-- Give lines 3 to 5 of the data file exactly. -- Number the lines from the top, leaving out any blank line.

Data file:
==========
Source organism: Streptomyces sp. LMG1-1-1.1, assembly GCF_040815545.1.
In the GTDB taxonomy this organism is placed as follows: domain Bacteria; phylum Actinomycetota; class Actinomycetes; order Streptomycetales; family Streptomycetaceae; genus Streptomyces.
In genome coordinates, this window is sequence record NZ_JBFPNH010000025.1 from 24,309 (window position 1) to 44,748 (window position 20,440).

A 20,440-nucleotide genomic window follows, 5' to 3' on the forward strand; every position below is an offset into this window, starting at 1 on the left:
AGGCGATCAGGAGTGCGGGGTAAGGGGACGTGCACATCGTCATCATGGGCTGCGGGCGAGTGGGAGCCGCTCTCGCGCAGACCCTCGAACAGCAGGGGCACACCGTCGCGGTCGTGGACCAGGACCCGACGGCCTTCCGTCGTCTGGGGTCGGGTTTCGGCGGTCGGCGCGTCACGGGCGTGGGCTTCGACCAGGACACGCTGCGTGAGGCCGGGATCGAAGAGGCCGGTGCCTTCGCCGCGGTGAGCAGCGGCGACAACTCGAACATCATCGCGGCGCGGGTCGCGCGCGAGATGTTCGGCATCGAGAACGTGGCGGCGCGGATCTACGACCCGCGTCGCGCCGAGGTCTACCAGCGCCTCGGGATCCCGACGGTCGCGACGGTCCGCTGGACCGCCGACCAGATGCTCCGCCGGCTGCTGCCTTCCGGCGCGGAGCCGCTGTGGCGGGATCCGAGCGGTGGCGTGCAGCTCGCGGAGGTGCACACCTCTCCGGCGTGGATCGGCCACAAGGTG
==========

In genome coordinates, this window is sequence record NZ_JBFPNH010000025.1 from 24,309 (window position 1) to 44,748 (window position 20,440).

A 20,440-nucleotide genomic window follows, 5' to 3' on the forward strand; every position below is an offset into this window, starting at 1 on the left:
AGGCGATCAGGAGTGCGGGGTAAGGGGACGTGCACATCGTCATCATGGGCTGCGGGCGAGTGGGAGCCGCTCTCGCGCAGACCCTCGAACAGCAGGGGCACACCGTCGCGGTCGTGGACCAGGACCCGACGGCCTTCCGTCGTCTGGGGTCGGGTTTCGGCGGTCGGCGCGTCACGGGCGTGGGCTTCGACCAGGACACGCTGCGTGAGGCCGGGATCGAAGAGGCCGGTGCCTTCGCCGCGGTGAGCAGCGGCGACAACTCGAACATCATCGCGGCGCGGGTCGCGCGCGAGATGTTCGGCATCGAGAACGTGGCGGCGCGGATCTACGACCCGCGTCGCGCCGAGGTCTACCAGCGCCTCGGGATCCCGACGGTCGCGACGGTCCGCTGGACCGCCGACCAGATGCTCCGCCGGCTGCTGCCTTCCGGCGCGGAGCCGCTGTGGCGGGATCCGAGCGGTGGCGTGCAGCTCGCGGAGGTGCACACCTCTCCGGCGTGGATCGGCCACAAGGTG